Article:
downtown visitors, but for merchants, employees and residents. It is also
important to
point out that many of the issues are complex and more significant than
those any city
council could address alone and immediately. These include problems of
homelessness,
poverty, substance abuse and mental health. We were cautioned to move
carefully and
reminded that our community places a high value on the preservation of civil
liberties. It
was also clear that even those most distressed by the current state of
affairs are supportive
of protecting the public space for musicians and artists. Some form of
vendor licensing
was mentioned more than once and would be a good topic for the ongoing
working
group.
Nonetheless, we believe we can and should act to address those issues that
are within our
authority. In conferring with the public, as well as with City staff (city
manager, police,
parks and recreation, redevelopment), the following five action items are
recommended.
1. Resolution of Values
The process identified the need for the Council to be clear about its
position regarding
intimidation, lewd comments and behavior and crime in the downtown.
Accordingly, it is
important that the City Council make a clear value statement is this regard.
The attached
resolution has been developed for this purpose.
2. Ongoing Review Process
The process has identified the need to have an ongoing process to review
downtown
policies and issues as well as to further explore some of the suggestions
for improvement
made to the Downtown Issues Committee, as well as any other suggestions,
that require
significant review to consider and implement (including new ordinances).
Given that the
City has an existing Downtown Commission, it is recommended that they be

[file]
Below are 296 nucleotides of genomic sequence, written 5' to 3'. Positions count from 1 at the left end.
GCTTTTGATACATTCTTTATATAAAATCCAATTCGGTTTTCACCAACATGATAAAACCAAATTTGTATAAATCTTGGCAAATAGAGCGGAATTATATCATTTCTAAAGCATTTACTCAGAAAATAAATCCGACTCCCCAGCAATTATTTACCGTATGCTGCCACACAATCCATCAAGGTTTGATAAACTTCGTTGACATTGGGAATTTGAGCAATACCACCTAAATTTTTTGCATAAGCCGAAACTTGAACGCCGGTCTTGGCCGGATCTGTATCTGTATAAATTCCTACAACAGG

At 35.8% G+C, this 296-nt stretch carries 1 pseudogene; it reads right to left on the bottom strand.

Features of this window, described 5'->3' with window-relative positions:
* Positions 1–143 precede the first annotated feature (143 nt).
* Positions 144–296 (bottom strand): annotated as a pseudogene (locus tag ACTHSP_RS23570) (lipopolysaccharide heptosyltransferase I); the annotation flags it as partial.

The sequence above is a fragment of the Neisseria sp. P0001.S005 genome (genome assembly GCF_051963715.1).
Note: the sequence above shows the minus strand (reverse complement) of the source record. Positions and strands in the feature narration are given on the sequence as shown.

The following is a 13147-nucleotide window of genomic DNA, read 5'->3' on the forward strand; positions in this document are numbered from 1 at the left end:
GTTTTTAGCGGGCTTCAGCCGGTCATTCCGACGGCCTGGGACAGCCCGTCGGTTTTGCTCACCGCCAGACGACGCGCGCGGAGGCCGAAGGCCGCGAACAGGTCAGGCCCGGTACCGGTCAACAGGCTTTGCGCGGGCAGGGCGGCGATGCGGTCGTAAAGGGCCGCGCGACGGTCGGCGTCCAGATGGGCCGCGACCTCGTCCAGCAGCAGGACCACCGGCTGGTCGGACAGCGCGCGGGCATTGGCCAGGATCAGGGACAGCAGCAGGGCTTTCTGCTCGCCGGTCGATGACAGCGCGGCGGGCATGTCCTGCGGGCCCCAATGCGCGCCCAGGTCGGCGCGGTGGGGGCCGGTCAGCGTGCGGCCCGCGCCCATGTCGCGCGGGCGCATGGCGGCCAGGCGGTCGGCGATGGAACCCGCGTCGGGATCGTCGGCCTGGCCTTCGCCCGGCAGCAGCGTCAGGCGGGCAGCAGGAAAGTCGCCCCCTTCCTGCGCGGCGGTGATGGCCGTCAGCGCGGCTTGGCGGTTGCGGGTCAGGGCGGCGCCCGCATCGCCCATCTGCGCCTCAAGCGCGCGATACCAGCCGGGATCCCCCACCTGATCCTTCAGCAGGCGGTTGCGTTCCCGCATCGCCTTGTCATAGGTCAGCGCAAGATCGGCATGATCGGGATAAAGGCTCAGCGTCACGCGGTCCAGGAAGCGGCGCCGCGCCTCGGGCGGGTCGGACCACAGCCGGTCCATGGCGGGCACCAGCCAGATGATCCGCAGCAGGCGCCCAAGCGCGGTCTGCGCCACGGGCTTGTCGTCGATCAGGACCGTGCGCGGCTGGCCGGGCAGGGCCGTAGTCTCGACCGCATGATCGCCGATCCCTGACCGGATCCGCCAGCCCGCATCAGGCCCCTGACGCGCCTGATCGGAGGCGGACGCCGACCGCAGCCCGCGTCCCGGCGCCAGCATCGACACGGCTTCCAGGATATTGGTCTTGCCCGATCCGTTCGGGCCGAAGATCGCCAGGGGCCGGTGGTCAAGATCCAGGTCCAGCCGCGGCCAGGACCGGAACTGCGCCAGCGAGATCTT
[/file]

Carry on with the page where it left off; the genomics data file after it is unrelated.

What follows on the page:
tasked to
take on this role. The structure may take the shape of a subcommittee of the
Downtown
Commission.
3. Communication with Courts
We also know that the courts play an important role in communicating to the
general
public what will be tolerated. We would like the court to be informed that
the City Council
would like the court's support in making our downtown a safe and healthy
place, and that
illegal behaviors and violations of City ordinances should not be tolerated.
Furthermore,
we recommend that the letter include a request to meet with the court to
discuss the
situation.
4. Downtown Social Worker
A critical element of the support structure for social issues in the
downtown is the social
worker. This position has been vacant for some time and it is critical that
this function be
reestablished as soon as possible. It is our recommendation that a letter be
sent to the
County Health Services Agency requesting that it expedite the hiring process
as much as
possible.
5. Ordinance Modifications
In reviewing the most significant problems downtown, it has become clear
that our
existing ordinances governing behavior have certain limitations that make it
difficult to
address these problems. The recommended modifications fall into two areas
and are
recommended by staff. The first is modifications that simply clarify or help
to facilitate
existing procedures. The second is to make adjustments to help address
problems
associated with conflicts that arise when multiple users occupy limited
space.
It is also important to note that a number of suggestions have been made
regarding
ordinances that would more severely restrict activities in the downtown.
However, given
the limited time that this Committee had to develop recommendations, as well
as our
agreement that an incremental approach should be taken, this Committee
recommends that
the modifications described below be made first and given an opportunity to
see if they
improve the situation. Over a longer period of time, the ongoing commission
process may
need to evaluate additional ordinance revisions, particularly if the
situation does not
improve.
Clarifications